Used 2010 Mazda Mazdaspeed 3 Review
The old Mazdaspeed 3 was already our top choice for a budget performance car; the redesigned 2010 model is even better.
Since being introduced in 2007, the Mazdaspeed 3 has thumped all who have dared to take it on. Its combination of power, handling, practicality and value has proved to be unbeatable in the various Edmunds comparison tests it's participated in over the years. For 2010, the champ has reloaded in the off-season. Like the late '90s Yankees, the redesigned 2010 Mazda Mazdaspeed 3 maintains the bits that made it a champion while bolstering the rest of its roster.
Like the redesigned Mazda 3 upon which it's based, the 2010 "MS3" has softer styling than its predecessor, including a happy (some would say goofy) new face. The Speed version differentiates itself with a nicely integrated hood scoop for its turbocharged four-cylinder's intercooler and a few other subtle body modifications. The 3's interior is also new, and it features improved materials and a more visually interesting design. As before, standard equipment is generous, and luxury features like keyless ignition/entry and a Bose surround-sound stereo are available.
The previous MS3 was already our favorite high-performance hatchback, but Mazda's engineers felt that its suspension was in need of an overhaul, as it had a tendency to get unsettled over bumps and around pockmarked corners. The result of their efforts is impressive: Not only does the 2010 Mazdaspeed 3 ride noticeably better than its predecessor, it also slithers through our slalom cones a whopping 4.6 mph faster.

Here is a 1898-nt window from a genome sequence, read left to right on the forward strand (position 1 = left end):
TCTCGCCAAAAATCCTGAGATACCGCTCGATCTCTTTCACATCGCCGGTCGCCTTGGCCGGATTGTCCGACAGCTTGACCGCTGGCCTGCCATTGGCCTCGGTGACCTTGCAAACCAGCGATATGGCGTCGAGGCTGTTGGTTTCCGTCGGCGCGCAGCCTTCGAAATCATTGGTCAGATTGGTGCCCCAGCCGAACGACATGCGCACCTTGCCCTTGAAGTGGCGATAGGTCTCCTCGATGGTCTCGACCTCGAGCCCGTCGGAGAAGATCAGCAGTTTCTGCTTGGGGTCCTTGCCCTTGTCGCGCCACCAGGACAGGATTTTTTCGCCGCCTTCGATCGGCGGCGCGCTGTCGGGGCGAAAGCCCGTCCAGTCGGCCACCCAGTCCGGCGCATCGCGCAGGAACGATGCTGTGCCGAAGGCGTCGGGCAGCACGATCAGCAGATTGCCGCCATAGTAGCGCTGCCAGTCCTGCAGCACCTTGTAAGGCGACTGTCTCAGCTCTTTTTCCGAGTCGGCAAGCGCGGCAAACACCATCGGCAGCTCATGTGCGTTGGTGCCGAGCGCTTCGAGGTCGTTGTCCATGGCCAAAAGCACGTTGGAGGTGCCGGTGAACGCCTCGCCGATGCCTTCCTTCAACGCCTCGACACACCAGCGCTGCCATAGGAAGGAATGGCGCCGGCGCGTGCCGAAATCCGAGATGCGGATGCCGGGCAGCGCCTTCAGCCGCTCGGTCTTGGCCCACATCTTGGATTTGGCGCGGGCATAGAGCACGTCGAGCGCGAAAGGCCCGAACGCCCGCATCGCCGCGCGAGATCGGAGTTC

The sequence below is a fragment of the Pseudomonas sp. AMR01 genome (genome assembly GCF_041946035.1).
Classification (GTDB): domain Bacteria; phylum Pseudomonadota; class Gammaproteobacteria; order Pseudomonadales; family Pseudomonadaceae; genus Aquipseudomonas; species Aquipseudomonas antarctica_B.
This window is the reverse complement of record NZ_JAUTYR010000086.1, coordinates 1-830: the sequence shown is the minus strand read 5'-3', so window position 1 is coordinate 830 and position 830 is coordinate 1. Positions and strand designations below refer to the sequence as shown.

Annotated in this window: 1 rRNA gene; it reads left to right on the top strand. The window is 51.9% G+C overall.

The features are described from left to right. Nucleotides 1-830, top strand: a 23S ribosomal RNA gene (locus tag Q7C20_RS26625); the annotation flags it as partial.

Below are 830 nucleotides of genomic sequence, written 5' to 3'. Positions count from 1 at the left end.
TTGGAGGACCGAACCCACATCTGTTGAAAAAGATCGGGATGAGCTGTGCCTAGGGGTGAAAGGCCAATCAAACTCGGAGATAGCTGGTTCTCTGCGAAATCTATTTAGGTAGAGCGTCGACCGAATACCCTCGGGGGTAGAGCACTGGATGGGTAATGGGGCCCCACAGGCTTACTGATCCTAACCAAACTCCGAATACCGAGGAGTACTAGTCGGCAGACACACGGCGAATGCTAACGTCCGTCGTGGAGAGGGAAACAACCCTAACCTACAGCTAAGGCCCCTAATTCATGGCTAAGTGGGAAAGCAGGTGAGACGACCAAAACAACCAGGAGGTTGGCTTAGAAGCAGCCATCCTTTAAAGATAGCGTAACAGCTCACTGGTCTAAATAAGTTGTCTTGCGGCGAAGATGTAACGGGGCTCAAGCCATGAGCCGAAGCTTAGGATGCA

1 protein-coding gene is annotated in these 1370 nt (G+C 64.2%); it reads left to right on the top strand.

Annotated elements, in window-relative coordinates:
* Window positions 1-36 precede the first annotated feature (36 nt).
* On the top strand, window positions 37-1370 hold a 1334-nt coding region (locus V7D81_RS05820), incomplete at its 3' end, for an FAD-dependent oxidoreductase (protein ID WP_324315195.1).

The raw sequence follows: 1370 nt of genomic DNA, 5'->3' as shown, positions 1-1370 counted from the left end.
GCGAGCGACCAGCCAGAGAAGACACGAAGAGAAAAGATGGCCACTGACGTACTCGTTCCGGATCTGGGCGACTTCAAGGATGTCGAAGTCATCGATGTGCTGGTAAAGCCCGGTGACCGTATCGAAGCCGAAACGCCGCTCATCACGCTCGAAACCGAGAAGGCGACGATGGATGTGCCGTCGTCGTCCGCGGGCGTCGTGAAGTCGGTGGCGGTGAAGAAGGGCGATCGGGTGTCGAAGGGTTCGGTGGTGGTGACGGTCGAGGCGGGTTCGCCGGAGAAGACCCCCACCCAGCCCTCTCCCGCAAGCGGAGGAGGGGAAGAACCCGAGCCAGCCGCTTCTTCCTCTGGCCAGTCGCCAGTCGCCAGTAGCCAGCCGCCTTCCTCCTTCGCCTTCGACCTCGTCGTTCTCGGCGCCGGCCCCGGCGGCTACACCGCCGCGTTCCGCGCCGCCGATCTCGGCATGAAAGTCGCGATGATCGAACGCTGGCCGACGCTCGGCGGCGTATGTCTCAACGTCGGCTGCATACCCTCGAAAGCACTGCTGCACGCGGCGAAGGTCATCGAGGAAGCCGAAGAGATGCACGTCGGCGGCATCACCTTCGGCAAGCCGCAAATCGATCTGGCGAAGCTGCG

Under the hood, however, it's more of the same, with a 2.3-liter turbocharged four-cylinder engine that cranks out 263 horsepower and 280 pound-feet of torque -- unchanged from the last MS3. There are a few minor tweaks, though, including a new electric power steering pump, a reworking of the manual-transmission gear ratios and new controls in place to mitigate the car's still prodigious torque steer.
Overall, these changes add up to a more refined and capable car than the previous model. Though the Mazdaspeed 3 is a performance hatchback intended to compete with other such vehicles, it's good enough to take on rear-drive sport coupes as well, earning our nod over a Hyundai Genesis Coupe in a recent comparison test. Only time (and a full comparison test) will tell whether the 2010 Mazdaspeed 3 can maintain its champ status against the Chevy Cobalt SS, Mini Cooper S, Mitsubishi Lancer Ralliart, Subaru WRX, VW GTI and whatever other contenders may come its way. But we're guessing it's safe for Mazda to make room in its trophy case.
trim levels & features
The 2010 Mazdaspeed 3 is a four-door hatchback available in one trim level known as Sport. Standard equipment includes 18-inch alloy wheels, high-performance summer tires, a limited-slip differential, foglights, full power accessories, cruise control, keyless entry, dual-zone automatic climate control, front sport seats, leather and cloth upholstery, a leather-wrapped steering wheel and shift knob, a digital turbo boost gauge, Bluetooth phone and audio connectivity, and a six-speaker stereo with CD player, auxiliary audio jack and steering wheel controls.
The Mazdaspeed Tech package adds keyless ignition/entry, an integrated compact navigation system and a 10-speaker Bose surround-sound stereo with satellite radio and a six-CD changer.